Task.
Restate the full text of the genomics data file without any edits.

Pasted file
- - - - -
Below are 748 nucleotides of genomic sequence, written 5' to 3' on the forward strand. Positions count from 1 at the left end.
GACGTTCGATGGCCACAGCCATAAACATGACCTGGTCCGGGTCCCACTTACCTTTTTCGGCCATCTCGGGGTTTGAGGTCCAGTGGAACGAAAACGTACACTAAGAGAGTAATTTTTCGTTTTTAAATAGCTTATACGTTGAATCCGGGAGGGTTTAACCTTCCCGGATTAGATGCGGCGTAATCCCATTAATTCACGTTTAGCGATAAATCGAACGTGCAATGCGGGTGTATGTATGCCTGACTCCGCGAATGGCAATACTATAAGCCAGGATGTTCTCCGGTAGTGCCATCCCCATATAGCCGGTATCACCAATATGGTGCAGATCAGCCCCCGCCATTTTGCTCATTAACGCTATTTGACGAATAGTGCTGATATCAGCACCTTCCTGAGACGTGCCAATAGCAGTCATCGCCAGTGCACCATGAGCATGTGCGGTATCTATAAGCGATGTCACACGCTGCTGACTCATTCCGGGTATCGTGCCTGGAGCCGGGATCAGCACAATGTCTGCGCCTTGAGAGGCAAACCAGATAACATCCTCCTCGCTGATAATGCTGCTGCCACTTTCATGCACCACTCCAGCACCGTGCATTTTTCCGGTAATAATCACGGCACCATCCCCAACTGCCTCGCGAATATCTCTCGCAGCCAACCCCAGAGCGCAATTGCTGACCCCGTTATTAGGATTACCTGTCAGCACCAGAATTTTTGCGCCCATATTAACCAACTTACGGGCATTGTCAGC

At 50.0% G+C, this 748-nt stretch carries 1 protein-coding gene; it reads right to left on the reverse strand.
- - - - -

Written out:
Below are 748 nucleotides of genomic sequence, written 5' to 3' on the forward strand. Positions count from 1 at the left end.
GACGTTCGATGGCCACAGCCATAAACATGACCTGGTCCGGGTCCCACTTACCTTTTTCGGCCATCTCGGGGTTTGAGGTCCAGTGGAACGAAAACGTACACTAAGAGAGTAATTTTTCGTTTTTAAATAGCTTATACGTTGAATCCGGGAGGGTTTAACCTTCCCGGATTAGATGCGGCGTAATCCCATTAATTCACGTTTAGCGATAAATCGAACGTGCAATGCGGGTGTATGTATGCCTGACTCCGCGAATGGCAATACTATAAGCCAGGATGTTCTCCGGTAGTGCCATCCCCATATAGCCGGTATCACCAATATGGTGCAGATCAGCCCCCGCCATTTTGCTCATTAACGCTATTTGACGAATAGTGCTGATATCAGCACCTTCCTGAGACGTGCCAATAGCAGTCATCGCCAGTGCACCATGAGCATGTGCGGTATCTATAAGCGATGTCACACGCTGCTGACTCATTCCGGGTATCGTGCCTGGAGCCGGGATCAGCACAATGTCTGCGCCTTGAGAGGCAAACCAGATAACATCCTCCTCGCTGATAATGCTGCTGCCACTTTCATGCACCACTCCAGCACCGTGCATTTTTCCGGTAATAATCACGGCACCATCCCCAACTGCCTCGCGAATATCTCTCGCAGCCAACCCCAGAGCGCAATTGCTGACCCCGTTATTAGGATTACCTGTCAGCACCAGAATTTTTGCGCCCATATTAACCAACTTACGGGCATTGTCAGC

At 50.0% G+C, this 748-nt stretch carries 1 protein-coding gene; it reads right to left on the reverse strand.